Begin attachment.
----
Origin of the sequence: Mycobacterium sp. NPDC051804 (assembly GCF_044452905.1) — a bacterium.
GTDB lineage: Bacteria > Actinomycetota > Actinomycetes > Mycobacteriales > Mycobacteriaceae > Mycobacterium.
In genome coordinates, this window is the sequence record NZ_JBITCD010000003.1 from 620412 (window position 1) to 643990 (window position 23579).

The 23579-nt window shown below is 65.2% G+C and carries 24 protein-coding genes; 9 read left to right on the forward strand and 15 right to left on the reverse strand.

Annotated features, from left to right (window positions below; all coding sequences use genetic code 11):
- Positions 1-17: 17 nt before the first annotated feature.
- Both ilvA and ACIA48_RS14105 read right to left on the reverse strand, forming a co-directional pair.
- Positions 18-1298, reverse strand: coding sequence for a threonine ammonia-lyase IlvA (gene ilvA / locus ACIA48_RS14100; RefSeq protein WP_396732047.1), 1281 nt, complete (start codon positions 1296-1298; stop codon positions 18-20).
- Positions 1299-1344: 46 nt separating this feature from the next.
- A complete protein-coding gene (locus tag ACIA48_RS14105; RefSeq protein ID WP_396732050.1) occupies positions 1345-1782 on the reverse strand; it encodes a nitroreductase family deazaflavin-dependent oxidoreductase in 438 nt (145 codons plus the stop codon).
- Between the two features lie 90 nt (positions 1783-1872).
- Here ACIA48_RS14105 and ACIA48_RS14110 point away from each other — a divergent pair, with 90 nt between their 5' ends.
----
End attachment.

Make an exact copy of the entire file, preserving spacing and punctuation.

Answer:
Origin of the sequence: Mycobacterium sp. NPDC051804 (assembly GCF_044452905.1) — a bacterium.
GTDB lineage: Bacteria > Actinomycetota > Actinomycetes > Mycobacteriales > Mycobacteriaceae > Mycobacterium.
In genome coordinates, this window is the sequence record NZ_JBITCD010000003.1 from 620412 (window position 1) to 643990 (window position 23579).

The 23579-nt window shown below is 65.2% G+C and carries 24 protein-coding genes; 9 read left to right on the forward strand and 15 right to left on the reverse strand.

Annotated features, from left to right (window positions below; all coding sequences use genetic code 11):
- Positions 1-17: 17 nt before the first annotated feature.
- Both ilvA and ACIA48_RS14105 read right to left on the reverse strand, forming a co-directional pair.
- Positions 18-1298, reverse strand: coding sequence for a threonine ammonia-lyase IlvA (gene ilvA / locus ACIA48_RS14100; RefSeq protein WP_396732047.1), 1281 nt, complete (start codon positions 1296-1298; stop codon positions 18-20).
- Positions 1299-1344: 46 nt separating this feature from the next.
- A complete protein-coding gene (locus tag ACIA48_RS14105; RefSeq protein ID WP_396732050.1) occupies positions 1345-1782 on the reverse strand; it encodes a nitroreductase family deazaflavin-dependent oxidoreductase in 438 nt (145 codons plus the stop codon).
- Between the two features lie 90 nt (positions 1783-1872).
- Here ACIA48_RS14105 and ACIA48_RS14110 point away from each other — a divergent pair, with 90 nt between their 5' ends.